Dentist 'offered mouthwash' to woman who had cancerous tongue
A dentist accused of 46 counts of malpractice insists he spotted a cancerous tongue lesion – despite claims he only prescribed mouthwash, a court has heard.
Philip Lamey, a professor at the School of Dentistry at the Royal Victoria Hospital in Belfast, allegedly failed to offer a 78-year-old woman patient a cancer biopsy test at four separate appointments, instead prescribing iron supplements and mouthwash.
However, lawyers representing Lamey insisted that at the third appointment, in May 2009, he did suggest "further investigation" was required as the ulcer had not cleared up.
It is at this point Lamey wrote in his notes that the patient, known as Patient 3, refused a biopsy.
The patient's daughter, who appeared in front of the General Dental Council (GDC) yesterday, denied the claims.
Prof Lamey is facing a total of 46 charges involving 33 patients, four of whom later died of cancer.
Under cross-examination from Prof Lamey's counsel, Fiona Neale the patient's daughter, identified only as Mrs F, said: "I am adamant that at no point in that meeting (in May 2009) that the word biopsy was mentioned.
"All the way along in this process we believed we were dealing with a mouth ulcer."
Asked why she did not ask further questions on her mother's treatment at the meeting, she said: "This was a professor I was dealing with, the top man in the country we thought."
Mrs F, who has a degree in biology, said Prof Lamey decided to remove the 'ulcer' on her mother's fourth appointment in October 2009, though Ms Neale said this was a pre-arranged biopsy.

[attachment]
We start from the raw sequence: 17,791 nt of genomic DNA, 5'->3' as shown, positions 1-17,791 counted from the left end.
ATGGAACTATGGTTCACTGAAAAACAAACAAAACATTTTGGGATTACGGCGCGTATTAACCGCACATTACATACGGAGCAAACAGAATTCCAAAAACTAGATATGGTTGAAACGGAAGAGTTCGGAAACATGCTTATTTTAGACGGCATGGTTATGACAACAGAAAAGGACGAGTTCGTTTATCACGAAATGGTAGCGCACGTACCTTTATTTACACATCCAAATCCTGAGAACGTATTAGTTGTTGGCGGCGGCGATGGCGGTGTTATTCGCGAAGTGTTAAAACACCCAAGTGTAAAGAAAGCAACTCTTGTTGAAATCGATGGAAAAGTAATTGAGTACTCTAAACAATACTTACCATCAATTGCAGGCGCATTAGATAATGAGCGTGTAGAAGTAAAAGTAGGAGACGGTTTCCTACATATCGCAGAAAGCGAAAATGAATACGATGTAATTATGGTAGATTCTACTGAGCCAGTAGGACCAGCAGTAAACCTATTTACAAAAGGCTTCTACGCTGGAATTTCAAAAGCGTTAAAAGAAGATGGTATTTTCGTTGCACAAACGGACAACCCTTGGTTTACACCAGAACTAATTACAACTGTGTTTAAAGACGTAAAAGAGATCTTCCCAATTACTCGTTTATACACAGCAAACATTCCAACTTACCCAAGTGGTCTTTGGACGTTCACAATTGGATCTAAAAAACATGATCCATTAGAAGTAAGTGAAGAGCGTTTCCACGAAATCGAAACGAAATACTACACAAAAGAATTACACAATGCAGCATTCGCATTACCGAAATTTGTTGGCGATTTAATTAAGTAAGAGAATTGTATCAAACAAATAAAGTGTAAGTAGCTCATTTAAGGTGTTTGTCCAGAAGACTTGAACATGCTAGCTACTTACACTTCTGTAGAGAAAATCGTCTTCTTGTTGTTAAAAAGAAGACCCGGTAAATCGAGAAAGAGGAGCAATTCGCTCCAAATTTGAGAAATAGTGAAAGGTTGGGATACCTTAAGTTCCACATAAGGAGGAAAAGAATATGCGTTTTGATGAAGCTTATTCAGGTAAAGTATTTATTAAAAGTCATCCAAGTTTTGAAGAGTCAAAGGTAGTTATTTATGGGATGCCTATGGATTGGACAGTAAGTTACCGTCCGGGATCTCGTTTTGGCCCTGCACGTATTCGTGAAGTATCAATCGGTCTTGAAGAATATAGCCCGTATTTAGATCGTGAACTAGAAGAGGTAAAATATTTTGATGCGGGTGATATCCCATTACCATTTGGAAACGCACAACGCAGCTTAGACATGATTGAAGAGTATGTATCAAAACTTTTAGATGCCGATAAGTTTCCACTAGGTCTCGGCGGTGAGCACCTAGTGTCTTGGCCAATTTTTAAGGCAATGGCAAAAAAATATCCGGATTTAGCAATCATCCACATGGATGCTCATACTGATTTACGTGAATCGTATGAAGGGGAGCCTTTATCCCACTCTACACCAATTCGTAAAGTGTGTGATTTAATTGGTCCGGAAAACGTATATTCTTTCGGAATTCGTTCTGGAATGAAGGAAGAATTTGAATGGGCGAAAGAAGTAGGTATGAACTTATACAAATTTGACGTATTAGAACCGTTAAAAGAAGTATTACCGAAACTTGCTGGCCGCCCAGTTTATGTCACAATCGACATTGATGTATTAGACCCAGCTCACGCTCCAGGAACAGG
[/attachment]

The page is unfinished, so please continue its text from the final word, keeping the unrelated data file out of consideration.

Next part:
The cancer was finally revealed at a fifth follow-up meeting, which Mrs F did not attend as she was nine months pregnant.
Ms Neale said: "As a biology graduate and an educated woman you would know that tissue would be analysed.
"I suggest that you knew this was a biopsy and that your mother was told she would get the results at a fifth appointment."
Mrs F, who admitted to being out of the room when her mother was having the surgery, replied: "I was not told this. As far as I am aware this did not happen. My mother would have told me.
"All the way through and even on that fourth appointment there was no talk of a biopsy.
"When I found out about it I was totally shocked. We didn't even know the test was being done."
Despite the delay in diagnosis patient 3 made a full recovery following surgery to remove the cancer.
Earlier yesterday, the court heard how the dentist failed to spot a tumour in a separate patient's jawbone, instead prescribing sugar-free chewing gum.
David Bradly, counsel for the GDC, told the hearing: "Professor Lamey gave a diagnosis of temporomandibular joint dysfunction (TMD) and prescribed sugar-free chewing gum for treatment and said he would see her in three months.
"She actually had a tumour in the mandible and was admitted to hospital."
In total 15 patients treated by Mr Lamey, later found to have cancer, may have had a delay in diagnosis, the court heard.
A total of 135 of his patients were recalled to the hospital over misdiagnosis fears, it was said
The hearing continues.
Story so far
Concerns over the work of Prof Philip Lamey first became public in February 2011 when the Belfast Health and Social Care Trust recalled more than 100 patients for further tests. The Trust said there were concerns about 18 patients, including some who had subsequently been diagnosed with cancer. Four have since died. Prof Lamey is facing a total of 46 charges involving 33 patients.